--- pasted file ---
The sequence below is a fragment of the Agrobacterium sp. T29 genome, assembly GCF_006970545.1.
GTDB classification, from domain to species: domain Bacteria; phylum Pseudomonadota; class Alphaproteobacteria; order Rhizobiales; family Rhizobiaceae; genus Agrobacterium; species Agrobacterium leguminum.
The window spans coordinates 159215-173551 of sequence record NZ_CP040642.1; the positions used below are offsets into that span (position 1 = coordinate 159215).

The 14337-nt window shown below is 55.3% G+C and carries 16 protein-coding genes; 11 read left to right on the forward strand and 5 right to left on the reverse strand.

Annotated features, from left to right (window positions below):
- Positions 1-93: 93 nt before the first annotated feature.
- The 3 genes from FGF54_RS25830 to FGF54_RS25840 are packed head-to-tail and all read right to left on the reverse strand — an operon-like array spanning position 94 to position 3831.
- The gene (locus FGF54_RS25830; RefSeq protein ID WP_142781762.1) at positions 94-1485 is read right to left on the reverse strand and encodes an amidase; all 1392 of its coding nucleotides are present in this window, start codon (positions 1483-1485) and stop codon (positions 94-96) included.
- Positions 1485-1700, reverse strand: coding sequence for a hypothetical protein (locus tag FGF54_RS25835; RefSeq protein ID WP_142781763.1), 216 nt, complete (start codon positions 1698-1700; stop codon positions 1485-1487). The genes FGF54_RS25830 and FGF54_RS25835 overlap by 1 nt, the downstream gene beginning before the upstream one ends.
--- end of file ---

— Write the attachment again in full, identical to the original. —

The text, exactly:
The sequence below is a fragment of the Agrobacterium sp. T29 genome, assembly GCF_006970545.1.
GTDB classification, from domain to species: domain Bacteria; phylum Pseudomonadota; class Alphaproteobacteria; order Rhizobiales; family Rhizobiaceae; genus Agrobacterium; species Agrobacterium leguminum.
The window spans coordinates 159215-173551 of sequence record NZ_CP040642.1; the positions used below are offsets into that span (position 1 = coordinate 159215).

The 14337-nt window shown below is 55.3% G+C and carries 16 protein-coding genes; 11 read left to right on the forward strand and 5 right to left on the reverse strand.

Annotated features, from left to right (window positions below):
- Positions 1-93: 93 nt before the first annotated feature.
- The 3 genes from FGF54_RS25830 to FGF54_RS25840 are packed head-to-tail and all read right to left on the reverse strand — an operon-like array spanning position 94 to position 3831.
- The gene (locus FGF54_RS25830; RefSeq protein ID WP_142781762.1) at positions 94-1485 is read right to left on the reverse strand and encodes an amidase; all 1392 of its coding nucleotides are present in this window, start codon (positions 1483-1485) and stop codon (positions 94-96) included.
- Positions 1485-1700, reverse strand: coding sequence for a hypothetical protein (locus tag FGF54_RS25835; RefSeq protein ID WP_142781763.1), 216 nt, complete (start codon positions 1698-1700; stop codon positions 1485-1487). The genes FGF54_RS25830 and FGF54_RS25835 overlap by 1 nt, the downstream gene beginning before the upstream one ends.